Victoria Atkins: There is a lot in there. Nobody wants a single Afghan child, or indeed adult, to stay in hotel accommodation any longer than is necessary. They are only in bridging accommodation because we do not have the sorts of large houses available, standing empty, ready for them to move into.

Indeed, it is in marked contrast to the approach that was taken with the Syrian resettlement scheme. That did not happen under the same sort of emergency conditions. For people who were selected by the UNHCR, all of their paperwork was sorted out while they were in-country. The house, the school, their medical needs and everything else was sorted in this country before they were allow to set foot on a plane. We have not been able to do this with the Operation Pitting contingent, but, of course, as we go forward, that will be different and all the better for it.

In relation to the children who are in hotel rooms at the moment, over the coming weeks, DfE and local authorities are confident that they will all have a school place. The majority of them are in school at the moment or have been offered a place. In terms of their education, I appreciate that it is not as ideal as we would like if they were in their permanent home, but they are still getting that education. You may have seen, over the last couple of weeks, DfE, as part of its announcement of providing electronic devices to the most deprived and disadvantage children, has specifically set aside 6,000 devices for Afghan children, because we want them to integrate as quickly as possible into their education.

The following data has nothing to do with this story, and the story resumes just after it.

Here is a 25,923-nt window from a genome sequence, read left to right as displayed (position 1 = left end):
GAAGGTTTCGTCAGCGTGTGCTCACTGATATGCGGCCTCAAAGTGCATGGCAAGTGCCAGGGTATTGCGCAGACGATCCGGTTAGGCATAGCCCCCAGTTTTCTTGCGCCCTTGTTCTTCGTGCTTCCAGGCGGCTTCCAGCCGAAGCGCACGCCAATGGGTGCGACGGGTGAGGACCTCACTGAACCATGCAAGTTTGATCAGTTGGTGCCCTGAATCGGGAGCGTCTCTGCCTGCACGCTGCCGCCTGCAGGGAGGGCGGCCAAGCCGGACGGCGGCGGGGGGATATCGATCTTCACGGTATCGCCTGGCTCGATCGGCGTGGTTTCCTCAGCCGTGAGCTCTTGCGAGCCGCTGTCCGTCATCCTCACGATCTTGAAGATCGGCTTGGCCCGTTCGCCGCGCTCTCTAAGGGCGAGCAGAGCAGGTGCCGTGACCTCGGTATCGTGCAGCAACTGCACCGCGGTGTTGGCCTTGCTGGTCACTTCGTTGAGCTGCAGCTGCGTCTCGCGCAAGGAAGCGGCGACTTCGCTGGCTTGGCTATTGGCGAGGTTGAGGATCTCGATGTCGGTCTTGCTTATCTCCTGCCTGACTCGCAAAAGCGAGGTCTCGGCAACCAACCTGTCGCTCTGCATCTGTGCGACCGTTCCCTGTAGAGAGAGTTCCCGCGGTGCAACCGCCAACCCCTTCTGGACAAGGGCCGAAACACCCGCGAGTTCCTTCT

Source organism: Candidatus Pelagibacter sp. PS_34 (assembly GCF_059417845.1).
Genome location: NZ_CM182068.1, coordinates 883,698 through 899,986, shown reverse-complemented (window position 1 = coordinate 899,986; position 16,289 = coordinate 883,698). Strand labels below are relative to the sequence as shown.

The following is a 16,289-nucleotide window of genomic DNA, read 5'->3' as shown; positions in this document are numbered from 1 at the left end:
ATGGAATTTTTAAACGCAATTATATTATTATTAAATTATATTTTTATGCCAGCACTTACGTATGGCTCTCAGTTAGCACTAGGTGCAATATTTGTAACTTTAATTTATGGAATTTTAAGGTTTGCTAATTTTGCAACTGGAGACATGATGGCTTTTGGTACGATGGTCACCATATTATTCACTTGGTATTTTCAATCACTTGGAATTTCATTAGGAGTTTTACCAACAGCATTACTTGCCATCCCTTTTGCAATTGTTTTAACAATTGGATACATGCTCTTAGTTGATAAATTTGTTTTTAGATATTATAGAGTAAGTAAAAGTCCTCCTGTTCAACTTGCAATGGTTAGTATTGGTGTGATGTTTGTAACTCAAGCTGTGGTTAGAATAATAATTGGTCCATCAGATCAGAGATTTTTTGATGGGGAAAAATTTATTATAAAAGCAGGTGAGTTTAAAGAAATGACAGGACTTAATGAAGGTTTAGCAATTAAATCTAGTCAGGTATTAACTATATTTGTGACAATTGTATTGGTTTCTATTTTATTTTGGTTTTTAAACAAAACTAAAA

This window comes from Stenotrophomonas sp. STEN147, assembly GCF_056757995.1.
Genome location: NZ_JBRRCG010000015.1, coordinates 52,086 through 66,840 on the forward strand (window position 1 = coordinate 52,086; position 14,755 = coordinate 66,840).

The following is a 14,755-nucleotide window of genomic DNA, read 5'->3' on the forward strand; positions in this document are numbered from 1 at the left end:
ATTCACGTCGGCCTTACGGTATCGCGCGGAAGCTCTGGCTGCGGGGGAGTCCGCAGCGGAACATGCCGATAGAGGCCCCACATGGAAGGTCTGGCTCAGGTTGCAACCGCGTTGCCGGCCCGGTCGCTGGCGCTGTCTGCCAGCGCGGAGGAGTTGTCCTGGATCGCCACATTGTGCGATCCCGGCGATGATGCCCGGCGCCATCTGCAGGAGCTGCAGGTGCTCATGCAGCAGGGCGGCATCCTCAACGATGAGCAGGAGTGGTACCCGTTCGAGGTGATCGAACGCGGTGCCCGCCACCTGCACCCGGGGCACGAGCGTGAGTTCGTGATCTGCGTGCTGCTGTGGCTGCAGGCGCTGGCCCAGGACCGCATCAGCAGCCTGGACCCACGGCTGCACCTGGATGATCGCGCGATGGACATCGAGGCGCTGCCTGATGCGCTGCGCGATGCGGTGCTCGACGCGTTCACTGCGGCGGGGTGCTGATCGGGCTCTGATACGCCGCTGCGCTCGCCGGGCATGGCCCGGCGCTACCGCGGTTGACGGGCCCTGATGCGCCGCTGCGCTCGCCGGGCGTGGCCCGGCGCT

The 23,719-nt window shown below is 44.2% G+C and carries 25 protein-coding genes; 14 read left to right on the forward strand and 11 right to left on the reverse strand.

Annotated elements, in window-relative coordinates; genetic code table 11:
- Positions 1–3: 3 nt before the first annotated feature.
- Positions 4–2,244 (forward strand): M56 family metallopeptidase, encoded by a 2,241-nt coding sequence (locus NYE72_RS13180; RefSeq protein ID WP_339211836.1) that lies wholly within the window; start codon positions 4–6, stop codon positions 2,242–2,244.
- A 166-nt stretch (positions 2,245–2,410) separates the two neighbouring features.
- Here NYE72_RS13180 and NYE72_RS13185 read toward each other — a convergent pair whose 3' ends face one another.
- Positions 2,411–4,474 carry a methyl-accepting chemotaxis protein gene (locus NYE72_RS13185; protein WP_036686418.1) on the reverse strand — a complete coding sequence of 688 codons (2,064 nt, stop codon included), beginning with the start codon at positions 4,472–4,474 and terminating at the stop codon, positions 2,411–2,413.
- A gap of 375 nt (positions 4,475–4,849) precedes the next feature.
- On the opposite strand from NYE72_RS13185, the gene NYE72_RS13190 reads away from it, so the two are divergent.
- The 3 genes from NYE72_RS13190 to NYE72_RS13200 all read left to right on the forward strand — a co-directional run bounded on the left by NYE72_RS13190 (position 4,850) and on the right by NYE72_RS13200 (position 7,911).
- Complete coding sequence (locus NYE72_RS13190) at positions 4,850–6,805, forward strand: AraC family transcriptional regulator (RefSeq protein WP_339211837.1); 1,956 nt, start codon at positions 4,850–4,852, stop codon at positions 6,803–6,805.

In terms of the matching process, schooling is absolutely part of that matching process, as I said in my earlier answer. I am just trying to find my Dear Colleague letter. I set out the package in my most recent Dear Colleague letter to colleagues to try to give colleagues reassurance and confidence when discussing this with their local authorities. We have set out a really ambitious package for local authorities who are looking after families and Afghans in permanent accommodation. That is wraparound support, including extra funding for school places so that those children are helped through their schooling.